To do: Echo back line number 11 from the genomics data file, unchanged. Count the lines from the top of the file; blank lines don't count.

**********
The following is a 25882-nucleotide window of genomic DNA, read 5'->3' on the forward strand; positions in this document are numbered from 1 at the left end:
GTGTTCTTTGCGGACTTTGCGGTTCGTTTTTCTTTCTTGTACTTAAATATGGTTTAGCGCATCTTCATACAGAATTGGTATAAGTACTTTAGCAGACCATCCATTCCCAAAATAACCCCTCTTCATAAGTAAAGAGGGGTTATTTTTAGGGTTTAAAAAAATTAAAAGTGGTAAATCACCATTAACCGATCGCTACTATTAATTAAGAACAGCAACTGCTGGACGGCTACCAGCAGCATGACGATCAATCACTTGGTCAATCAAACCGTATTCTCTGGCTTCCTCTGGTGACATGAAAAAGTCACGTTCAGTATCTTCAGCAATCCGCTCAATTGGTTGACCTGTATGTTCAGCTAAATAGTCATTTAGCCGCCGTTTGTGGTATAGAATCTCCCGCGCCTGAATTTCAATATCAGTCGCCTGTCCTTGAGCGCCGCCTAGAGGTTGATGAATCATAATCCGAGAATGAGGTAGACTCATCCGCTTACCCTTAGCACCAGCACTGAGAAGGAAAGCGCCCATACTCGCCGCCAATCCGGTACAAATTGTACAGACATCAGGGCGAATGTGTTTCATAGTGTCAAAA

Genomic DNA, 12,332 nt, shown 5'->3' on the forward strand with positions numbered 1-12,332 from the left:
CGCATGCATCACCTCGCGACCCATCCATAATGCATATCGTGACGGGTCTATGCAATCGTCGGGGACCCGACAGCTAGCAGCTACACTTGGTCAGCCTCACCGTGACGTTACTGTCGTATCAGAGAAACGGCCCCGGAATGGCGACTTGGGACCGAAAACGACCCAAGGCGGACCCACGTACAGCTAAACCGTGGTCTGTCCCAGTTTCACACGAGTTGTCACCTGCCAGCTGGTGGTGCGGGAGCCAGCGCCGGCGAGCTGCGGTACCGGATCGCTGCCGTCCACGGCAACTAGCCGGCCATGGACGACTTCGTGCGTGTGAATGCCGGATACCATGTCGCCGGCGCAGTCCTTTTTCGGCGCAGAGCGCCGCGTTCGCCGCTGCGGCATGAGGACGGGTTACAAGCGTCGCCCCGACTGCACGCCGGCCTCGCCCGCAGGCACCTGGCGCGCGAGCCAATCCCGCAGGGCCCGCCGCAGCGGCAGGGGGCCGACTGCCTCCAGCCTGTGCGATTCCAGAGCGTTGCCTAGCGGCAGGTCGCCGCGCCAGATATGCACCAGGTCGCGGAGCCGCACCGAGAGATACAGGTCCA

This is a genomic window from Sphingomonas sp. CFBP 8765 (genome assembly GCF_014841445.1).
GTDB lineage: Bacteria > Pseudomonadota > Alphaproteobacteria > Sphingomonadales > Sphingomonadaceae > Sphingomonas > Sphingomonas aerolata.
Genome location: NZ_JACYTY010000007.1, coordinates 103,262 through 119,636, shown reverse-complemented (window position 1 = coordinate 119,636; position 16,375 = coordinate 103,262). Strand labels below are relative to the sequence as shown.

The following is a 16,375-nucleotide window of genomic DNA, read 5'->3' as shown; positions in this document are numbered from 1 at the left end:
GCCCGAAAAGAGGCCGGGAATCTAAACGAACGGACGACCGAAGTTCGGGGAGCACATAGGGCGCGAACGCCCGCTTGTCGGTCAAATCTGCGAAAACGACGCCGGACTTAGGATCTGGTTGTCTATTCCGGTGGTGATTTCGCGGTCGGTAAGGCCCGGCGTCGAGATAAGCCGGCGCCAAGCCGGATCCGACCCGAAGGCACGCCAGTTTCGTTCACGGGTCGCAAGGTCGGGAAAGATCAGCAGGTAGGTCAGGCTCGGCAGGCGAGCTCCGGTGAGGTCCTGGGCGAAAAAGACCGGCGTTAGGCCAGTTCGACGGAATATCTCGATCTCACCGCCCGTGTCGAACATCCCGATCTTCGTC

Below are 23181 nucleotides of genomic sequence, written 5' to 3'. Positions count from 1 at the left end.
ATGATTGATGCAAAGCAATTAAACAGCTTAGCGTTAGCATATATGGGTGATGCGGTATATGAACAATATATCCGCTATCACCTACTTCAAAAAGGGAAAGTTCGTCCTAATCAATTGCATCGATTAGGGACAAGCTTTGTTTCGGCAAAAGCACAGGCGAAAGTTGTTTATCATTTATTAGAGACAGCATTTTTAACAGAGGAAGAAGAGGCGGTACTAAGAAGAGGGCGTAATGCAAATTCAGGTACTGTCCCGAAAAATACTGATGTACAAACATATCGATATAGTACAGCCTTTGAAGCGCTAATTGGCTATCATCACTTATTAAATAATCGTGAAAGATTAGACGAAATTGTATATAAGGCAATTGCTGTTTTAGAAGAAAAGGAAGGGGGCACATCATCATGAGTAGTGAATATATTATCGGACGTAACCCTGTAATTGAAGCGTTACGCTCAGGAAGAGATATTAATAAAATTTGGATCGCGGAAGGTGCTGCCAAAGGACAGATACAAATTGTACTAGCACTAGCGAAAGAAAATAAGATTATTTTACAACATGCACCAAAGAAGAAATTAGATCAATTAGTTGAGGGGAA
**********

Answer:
ATGATTGATGCAAAGCAATTAAACAGCTTAGCGTTAGCATATATGGGTGATGCGGTATATGAACAATATATCCGCTATCACCTACTTCAAAAAGGGAAAGTTCGTCCTAATCAATTGCATCGATTAGGGACAAGCTTTGTTTCGGCAAAAGCACAGGCGAAAGTTGTTTATCATTTATTAGAGACAGCATTTTTAACAGAGGAAGAAGAGGCGGTACTAAGAAGAGGGCGTAATGCAAATTCAGGTACTGTCCCGAAAAATACTGATGTACAAACATATCGATATAGTACAGCCTTTGAAGCGCTAATTGGCTATCATCACTTATTAAATAATCGTGAAAGATTAGACGAAATTGTATATAAGGCAATTGCTGTTTTAGAAGAAAAGGAAGGGGGCACATCATCATGAGTAGTGAATATATTATCGGACGTAACCCTGTAATTGAAGCGTTACGCTCAGGAAGAGATATTAATAAAATTTGGATCGCGGAAGGTGCTGCCAAAGGACAGATACAAATTGTACTAGCACTAGCGAAAGAAAATAAGATTATTTTACAACATGCACCAAAGAAGAAATTAGATCAATTAGTTGAGGGGAA